Rowan Bazley (he/him)
My work is being the opposite of an influencer, I am influenced by all the people I see, and by the buildings I spend time in. I like to think of what I do as practicing bad signage.
I am interested in millennials, I feel that time moves very differently for them. I think about the certain type of calligraphy and décor they like at their weddings. I am interested in the idea that European settlers have been on a date with the planet and we have both decided that there was no chemistry, no spark, and in future we will be drifting apart. I like to think about style as well, how the vibe shift into decadence and sartorial messiness is indicative of an acceptance that these are the last years of humanity, and whatever comes next will be altogether unknowable. I think trend forecasters hold the secrets to what the end of the world will feel and look like.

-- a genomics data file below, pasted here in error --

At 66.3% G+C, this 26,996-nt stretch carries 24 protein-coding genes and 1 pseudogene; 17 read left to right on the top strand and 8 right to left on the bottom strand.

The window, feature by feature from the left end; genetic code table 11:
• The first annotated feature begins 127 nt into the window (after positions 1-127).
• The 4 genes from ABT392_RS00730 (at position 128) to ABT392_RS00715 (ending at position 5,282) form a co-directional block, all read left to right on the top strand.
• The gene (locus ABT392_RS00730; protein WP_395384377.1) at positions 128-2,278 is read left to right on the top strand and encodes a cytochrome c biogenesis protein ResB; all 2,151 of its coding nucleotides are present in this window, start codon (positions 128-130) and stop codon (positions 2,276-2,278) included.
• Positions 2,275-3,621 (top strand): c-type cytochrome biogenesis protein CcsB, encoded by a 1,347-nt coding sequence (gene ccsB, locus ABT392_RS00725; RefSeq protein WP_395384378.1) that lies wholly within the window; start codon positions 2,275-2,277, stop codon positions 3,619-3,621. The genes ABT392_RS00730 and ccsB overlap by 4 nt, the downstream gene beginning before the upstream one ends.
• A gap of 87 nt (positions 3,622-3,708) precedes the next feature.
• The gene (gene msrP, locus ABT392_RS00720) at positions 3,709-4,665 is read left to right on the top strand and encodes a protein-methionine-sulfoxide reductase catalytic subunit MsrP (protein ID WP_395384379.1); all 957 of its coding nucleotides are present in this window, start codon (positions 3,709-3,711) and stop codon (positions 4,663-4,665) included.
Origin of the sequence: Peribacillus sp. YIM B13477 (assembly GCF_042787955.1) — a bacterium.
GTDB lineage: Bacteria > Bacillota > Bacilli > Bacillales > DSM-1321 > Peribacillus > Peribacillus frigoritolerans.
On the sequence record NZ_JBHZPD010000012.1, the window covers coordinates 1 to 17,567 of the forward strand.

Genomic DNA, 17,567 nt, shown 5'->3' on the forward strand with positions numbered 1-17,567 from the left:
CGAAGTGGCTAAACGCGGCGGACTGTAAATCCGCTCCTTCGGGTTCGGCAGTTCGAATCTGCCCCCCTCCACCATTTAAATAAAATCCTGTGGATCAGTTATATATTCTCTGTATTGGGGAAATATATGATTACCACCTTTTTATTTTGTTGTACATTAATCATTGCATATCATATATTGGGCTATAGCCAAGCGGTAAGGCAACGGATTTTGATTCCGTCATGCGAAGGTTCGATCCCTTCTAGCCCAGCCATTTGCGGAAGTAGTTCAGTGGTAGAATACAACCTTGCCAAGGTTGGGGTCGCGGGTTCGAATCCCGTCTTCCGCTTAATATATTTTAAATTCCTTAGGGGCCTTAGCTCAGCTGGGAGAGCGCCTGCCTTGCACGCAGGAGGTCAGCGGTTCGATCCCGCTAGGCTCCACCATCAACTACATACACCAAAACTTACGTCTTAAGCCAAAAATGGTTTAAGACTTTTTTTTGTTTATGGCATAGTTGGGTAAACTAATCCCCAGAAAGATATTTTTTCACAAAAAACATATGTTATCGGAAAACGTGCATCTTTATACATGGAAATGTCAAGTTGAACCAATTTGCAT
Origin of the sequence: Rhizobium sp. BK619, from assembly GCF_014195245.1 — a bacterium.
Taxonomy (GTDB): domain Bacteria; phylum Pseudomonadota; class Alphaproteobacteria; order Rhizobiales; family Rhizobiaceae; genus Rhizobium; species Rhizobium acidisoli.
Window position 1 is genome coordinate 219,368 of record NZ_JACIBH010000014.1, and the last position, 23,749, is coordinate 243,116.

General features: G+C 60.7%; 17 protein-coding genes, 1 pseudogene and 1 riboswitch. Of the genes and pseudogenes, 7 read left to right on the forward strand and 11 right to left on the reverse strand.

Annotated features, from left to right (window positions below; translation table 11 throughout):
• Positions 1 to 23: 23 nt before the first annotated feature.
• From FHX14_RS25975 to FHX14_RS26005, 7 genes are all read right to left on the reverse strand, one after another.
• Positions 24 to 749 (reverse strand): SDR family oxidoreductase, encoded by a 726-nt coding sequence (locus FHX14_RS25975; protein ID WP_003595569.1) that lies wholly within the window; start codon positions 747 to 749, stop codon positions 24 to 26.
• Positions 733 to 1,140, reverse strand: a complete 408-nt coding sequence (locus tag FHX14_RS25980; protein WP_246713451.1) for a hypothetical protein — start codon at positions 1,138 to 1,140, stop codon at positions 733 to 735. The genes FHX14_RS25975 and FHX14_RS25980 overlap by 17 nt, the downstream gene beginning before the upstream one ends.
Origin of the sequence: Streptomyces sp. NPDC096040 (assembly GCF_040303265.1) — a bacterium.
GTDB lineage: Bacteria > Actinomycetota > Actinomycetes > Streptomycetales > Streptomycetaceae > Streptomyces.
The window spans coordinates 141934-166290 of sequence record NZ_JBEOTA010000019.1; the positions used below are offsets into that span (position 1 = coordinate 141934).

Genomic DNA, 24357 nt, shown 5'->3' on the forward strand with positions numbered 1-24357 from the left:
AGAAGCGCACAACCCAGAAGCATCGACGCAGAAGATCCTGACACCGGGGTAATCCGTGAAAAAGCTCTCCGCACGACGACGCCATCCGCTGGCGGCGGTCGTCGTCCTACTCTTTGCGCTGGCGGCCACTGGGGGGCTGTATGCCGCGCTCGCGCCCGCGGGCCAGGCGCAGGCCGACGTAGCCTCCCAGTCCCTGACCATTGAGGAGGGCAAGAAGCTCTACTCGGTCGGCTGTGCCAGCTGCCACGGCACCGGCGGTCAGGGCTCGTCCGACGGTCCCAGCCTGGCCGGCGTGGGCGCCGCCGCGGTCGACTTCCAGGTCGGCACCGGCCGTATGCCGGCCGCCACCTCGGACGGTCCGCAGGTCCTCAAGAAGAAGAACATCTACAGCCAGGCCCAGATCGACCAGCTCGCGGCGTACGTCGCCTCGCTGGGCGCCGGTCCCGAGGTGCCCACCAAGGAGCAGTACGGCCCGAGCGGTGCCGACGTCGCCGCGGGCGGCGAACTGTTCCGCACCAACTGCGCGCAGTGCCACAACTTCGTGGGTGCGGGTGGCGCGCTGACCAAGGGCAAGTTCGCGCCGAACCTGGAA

A new artworld has to emerge soon where artists are no longer individuals, no longer geniuses, and masterpieces do not exist. I am trying to imagine what a Termite would do in an empty building, consuming the boundaries it creates for itself.
The aims of a Termite artist are to reject both tradition and modernity, not to look behind or ahead but to look down and pick up what has been left on the floor.
The works in this series can be described as thought spirals, as floorpaintings, as detritus or as proposals.
Give Me Some Guidance
I lovehate health and safety at work posters, fire action signage and any other notices which tell you what to do. They contain both useless and vitally important information and make up the background noise of every institution, they set the tone for how we think about care. What happens when we apply the same guidance from a health and safety law poster to the intricacies of global politics, heartbreak or climate apocalypse?
This proposal takes the form of notice boards, album covers and directional signage.